Once upon a time there was a cartoon with a happy looking dragon using a lance as a toothpick, and the caption read "Sometimes the Dragon wins..."
No matter how hard you train, how dilligently you practice, how good your habits are, nothing is foolproof.
There are a lot of "what if's" and "what gun is better" and "would a Samurai beat a Gladiator?" sort of discussions. The History Channel has upped the ante with the series "Ultimate Warrior" as if somehow taking humans out of the equation can answer who is the bigger badass.
All men are created equal only in terms of legal representation. This idea flies in the face of "Divine Right", the idea that "I am King because I was born to be King because God ordained it so. To defy me is to defy God". Our American version is simple, that God created with all men to have an equal say in their government.
Men are not created equally in terms of talent, dedication, and environment. Our upbringing, who raises us, is perhaps the most significant factor in determining long term success and survival in our society.
Now that we have these two concepts down, that training doesn't guarantee survival and that men are different, let's get to the point. Being as good as you can be is your best bet at winning. Any trapping of qualification that you earn, whether it is a SEAL trident, Ranger tab, College Diploma, certificate of training from Nacho Pizza Master of Four Weapons, is nothing more than proof that you met minimum requirements.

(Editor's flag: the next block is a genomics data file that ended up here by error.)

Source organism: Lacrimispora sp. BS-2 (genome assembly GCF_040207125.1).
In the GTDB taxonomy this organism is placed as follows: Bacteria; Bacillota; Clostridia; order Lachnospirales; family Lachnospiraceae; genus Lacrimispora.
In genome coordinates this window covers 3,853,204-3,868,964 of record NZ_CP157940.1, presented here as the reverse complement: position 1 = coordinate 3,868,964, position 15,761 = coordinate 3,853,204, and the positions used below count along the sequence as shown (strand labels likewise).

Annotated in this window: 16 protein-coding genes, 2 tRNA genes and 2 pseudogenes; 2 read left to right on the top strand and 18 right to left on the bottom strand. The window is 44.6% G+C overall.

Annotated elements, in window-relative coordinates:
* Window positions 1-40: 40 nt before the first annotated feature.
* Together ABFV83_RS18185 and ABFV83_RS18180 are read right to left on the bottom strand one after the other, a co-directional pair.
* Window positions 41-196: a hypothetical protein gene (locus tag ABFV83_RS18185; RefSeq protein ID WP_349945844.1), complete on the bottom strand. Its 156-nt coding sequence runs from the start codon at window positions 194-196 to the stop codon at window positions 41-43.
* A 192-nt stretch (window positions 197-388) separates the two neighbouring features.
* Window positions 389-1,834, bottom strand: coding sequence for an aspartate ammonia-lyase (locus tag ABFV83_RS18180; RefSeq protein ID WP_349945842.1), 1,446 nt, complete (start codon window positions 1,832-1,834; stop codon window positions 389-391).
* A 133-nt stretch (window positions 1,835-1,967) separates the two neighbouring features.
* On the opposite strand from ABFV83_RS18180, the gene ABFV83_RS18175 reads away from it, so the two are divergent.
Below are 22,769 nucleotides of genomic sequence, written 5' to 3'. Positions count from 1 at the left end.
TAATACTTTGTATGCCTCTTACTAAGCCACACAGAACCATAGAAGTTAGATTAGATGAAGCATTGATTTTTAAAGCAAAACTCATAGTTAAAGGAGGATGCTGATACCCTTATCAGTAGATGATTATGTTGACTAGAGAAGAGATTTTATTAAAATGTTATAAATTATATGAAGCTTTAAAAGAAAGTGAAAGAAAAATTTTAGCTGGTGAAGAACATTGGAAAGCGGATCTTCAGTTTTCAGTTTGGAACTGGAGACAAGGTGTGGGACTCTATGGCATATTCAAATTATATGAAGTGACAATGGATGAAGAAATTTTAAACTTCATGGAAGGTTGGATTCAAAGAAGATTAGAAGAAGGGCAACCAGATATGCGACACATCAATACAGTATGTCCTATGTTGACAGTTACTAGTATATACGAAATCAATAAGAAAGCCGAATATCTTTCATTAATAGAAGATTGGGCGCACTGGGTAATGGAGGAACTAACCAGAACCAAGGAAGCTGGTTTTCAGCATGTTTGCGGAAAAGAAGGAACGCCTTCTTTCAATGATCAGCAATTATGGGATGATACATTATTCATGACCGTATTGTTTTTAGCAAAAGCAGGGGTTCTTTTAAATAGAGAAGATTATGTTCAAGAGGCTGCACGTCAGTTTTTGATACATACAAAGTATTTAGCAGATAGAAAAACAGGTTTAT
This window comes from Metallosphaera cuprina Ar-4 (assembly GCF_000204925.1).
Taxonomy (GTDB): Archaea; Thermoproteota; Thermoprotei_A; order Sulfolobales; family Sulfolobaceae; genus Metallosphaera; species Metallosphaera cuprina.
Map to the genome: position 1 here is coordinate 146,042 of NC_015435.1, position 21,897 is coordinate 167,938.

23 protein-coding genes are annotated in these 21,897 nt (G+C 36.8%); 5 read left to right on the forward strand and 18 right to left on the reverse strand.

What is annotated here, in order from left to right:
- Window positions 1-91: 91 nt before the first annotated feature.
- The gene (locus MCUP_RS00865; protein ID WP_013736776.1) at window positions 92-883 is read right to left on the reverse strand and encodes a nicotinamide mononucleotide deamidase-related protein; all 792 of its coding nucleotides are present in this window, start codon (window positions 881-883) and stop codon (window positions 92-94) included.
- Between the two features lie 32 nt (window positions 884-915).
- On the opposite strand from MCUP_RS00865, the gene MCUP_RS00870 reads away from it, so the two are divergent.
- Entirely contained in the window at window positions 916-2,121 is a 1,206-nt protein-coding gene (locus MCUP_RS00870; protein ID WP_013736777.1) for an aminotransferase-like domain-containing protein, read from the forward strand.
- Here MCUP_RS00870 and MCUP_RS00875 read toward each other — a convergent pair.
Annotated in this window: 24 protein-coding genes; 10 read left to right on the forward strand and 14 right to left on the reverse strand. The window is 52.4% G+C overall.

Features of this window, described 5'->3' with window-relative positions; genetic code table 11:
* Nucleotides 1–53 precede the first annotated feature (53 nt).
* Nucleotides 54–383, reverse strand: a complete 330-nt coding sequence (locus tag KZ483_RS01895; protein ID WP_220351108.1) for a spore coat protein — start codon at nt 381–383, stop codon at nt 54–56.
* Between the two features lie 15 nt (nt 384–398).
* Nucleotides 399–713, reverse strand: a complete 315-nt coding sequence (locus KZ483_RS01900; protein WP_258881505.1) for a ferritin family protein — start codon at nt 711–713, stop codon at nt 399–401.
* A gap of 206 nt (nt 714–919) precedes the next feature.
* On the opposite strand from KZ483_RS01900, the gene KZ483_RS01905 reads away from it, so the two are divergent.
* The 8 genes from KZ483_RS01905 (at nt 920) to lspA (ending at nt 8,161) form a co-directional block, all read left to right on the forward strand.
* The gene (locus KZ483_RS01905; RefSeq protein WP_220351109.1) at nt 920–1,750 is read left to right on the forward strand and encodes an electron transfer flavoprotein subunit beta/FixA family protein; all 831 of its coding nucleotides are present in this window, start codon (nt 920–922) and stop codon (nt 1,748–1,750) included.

That is why you can't decide that an Aztec Warrior armed with an obsidian spiked club is a less lethal fighter than a Kung Fu practitioner from the Boxer rebellion. The labels that we put on people are based on some minimum standard, not a maximum. After all, the Professional British "Redcoat" Army had a very hard time against Kentucky irregulars and Afghans alike.
So while it is fun to argue about tactics and training, sometimes the dragon wins. And it is important to recognize that, so we don't train for EVERY scenario, but the most likely ones.
An instructor of mine was asked, "What would you do if somebody snuck up behind you and hit you over the head with a lead pipe?"
His answer was succinct, "Go into a coma and die three days later." Because he knew that having a black belt isn't a guarantee of success or survival.